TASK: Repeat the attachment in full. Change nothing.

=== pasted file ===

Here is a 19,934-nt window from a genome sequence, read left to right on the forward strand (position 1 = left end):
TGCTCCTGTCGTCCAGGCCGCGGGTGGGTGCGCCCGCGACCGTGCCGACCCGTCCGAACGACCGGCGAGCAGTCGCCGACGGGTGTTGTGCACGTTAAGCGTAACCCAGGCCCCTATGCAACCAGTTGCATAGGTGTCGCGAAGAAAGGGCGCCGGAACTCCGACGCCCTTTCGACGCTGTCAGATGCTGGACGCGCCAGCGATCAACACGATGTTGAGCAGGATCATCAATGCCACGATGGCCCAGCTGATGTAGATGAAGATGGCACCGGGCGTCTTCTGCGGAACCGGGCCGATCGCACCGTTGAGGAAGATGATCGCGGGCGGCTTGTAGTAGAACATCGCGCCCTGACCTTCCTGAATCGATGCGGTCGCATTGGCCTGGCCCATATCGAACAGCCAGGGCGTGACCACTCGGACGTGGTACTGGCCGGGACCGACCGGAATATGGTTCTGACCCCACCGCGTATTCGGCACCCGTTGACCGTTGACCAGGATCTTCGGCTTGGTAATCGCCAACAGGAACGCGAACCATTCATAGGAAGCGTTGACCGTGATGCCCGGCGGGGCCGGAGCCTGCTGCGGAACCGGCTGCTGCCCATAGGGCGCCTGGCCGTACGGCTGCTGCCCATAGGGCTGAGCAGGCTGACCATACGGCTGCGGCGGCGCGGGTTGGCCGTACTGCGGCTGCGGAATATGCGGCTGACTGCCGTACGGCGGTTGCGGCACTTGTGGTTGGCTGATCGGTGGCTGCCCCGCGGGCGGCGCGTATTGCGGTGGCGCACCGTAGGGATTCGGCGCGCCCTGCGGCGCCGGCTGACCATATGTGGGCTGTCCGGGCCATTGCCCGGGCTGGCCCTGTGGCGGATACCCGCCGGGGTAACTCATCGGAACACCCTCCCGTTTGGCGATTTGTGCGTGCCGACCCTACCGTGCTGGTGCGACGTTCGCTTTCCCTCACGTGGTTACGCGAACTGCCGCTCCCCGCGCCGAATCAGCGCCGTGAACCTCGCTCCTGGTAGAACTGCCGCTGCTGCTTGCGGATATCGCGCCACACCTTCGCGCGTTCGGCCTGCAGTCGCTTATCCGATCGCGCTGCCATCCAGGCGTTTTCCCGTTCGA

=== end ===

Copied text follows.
Here is a 19,934-nt window from a genome sequence, read left to right on the forward strand (position 1 = left end):
TGCTCCTGTCGTCCAGGCCGCGGGTGGGTGCGCCCGCGACCGTGCCGACCCGTCCGAACGACCGGCGAGCAGTCGCCGACGGGTGTTGTGCACGTTAAGCGTAACCCAGGCCCCTATGCAACCAGTTGCATAGGTGTCGCGAAGAAAGGGCGCCGGAACTCCGACGCCCTTTCGACGCTGTCAGATGCTGGACGCGCCAGCGATCAACACGATGTTGAGCAGGATCATCAATGCCACGATGGCCCAGCTGATGTAGATGAAGATGGCACCGGGCGTCTTCTGCGGAACCGGGCCGATCGCACCGTTGAGGAAGATGATCGCGGGCGGCTTGTAGTAGAACATCGCGCCCTGACCTTCCTGAATCGATGCGGTCGCATTGGCCTGGCCCATATCGAACAGCCAGGGCGTGACCACTCGGACGTGGTACTGGCCGGGACCGACCGGAATATGGTTCTGACCCCACCGCGTATTCGGCACCCGTTGACCGTTGACCAGGATCTTCGGCTTGGTAATCGCCAACAGGAACGCGAACCATTCATAGGAAGCGTTGACCGTGATGCCCGGCGGGGCCGGAGCCTGCTGCGGAACCGGCTGCTGCCCATAGGGCGCCTGGCCGTACGGCTGCTGCCCATAGGGCTGAGCAGGCTGACCATACGGCTGCGGCGGCGCGGGTTGGCCGTACTGCGGCTGCGGAATATGCGGCTGACTGCCGTACGGCGGTTGCGGCACTTGTGGTTGGCTGATCGGTGGCTGCCCCGCGGGCGGCGCGTATTGCGGTGGCGCACCGTAGGGATTCGGCGCGCCCTGCGGCGCCGGCTGACCATATGTGGGCTGTCCGGGCCATTGCCCGGGCTGGCCCTGTGGCGGATACCCGCCGGGGTAACTCATCGGAACACCCTCCCGTTTGGCGATTTGTGCGTGCCGACCCTACCGTGCTGGTGCGACGTTCGCTTTCCCTCACGTGGTTACGCGAACTGCCGCTCCCCGCGCCGAATCAGCGCCGTGAACCTCGCTCCTGGTAGAACTGCCGCTGCTGCTTGCGGATATCGCGCCACACCTTCGCGCGTTCGGCCTGCAGTCGCTTATCCGATCGCGCTGCCATCCAGGCGTTTTCCCGTTCGA